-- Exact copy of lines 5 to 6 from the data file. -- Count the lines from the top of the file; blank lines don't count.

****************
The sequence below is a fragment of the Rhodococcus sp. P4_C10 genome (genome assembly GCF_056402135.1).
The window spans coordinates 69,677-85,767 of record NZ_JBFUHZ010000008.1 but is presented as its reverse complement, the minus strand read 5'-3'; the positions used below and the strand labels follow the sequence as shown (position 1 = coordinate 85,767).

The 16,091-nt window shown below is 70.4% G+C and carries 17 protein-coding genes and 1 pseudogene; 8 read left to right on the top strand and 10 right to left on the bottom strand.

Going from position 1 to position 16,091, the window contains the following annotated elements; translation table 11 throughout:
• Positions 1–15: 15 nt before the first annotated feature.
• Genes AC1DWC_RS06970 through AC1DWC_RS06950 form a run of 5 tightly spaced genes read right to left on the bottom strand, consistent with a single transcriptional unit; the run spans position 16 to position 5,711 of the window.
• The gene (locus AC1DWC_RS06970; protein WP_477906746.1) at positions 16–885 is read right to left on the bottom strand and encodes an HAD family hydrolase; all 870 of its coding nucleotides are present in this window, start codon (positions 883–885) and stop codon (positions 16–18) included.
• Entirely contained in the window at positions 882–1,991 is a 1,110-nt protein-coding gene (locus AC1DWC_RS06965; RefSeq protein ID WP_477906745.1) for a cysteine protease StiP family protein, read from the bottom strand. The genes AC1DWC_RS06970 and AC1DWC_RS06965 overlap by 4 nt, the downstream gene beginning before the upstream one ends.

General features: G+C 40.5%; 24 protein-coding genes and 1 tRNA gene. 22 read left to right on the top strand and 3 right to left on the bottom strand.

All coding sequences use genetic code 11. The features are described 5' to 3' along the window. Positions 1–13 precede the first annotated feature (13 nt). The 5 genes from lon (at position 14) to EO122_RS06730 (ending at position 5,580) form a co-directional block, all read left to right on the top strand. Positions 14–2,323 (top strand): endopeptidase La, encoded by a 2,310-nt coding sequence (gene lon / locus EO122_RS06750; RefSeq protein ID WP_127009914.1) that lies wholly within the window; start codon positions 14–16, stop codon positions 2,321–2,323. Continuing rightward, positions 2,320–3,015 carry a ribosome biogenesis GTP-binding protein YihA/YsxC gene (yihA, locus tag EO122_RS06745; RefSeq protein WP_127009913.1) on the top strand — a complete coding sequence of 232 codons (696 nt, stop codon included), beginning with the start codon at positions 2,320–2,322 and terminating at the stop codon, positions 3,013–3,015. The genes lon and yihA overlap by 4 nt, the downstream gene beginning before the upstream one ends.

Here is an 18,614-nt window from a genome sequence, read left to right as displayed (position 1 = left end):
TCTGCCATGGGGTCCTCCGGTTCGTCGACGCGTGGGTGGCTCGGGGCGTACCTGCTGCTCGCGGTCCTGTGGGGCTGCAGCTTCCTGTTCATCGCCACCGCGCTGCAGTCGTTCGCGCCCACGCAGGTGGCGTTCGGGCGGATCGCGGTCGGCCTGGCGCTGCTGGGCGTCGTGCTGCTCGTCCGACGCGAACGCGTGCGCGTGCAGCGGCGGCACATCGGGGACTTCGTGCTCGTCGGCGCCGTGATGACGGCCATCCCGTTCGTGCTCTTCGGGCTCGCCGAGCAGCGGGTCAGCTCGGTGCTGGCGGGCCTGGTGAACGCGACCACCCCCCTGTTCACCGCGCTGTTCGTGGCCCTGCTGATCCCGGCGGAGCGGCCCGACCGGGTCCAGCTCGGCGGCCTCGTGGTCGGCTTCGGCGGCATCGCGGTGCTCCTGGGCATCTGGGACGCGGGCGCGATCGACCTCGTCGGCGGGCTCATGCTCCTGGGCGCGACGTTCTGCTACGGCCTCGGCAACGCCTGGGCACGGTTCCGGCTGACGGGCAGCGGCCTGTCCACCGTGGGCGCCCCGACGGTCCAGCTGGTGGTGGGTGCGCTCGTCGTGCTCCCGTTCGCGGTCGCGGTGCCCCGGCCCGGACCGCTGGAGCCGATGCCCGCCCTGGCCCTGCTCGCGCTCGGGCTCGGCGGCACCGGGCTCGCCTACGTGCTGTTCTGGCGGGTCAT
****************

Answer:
• Positions 1–15: 15 nt before the first annotated feature.
• Genes AC1DWC_RS06970 through AC1DWC_RS06950 form a run of 5 tightly spaced genes read right to left on the bottom strand, consistent with a single transcriptional unit; the run spans position 16 to position 5,711 of the window.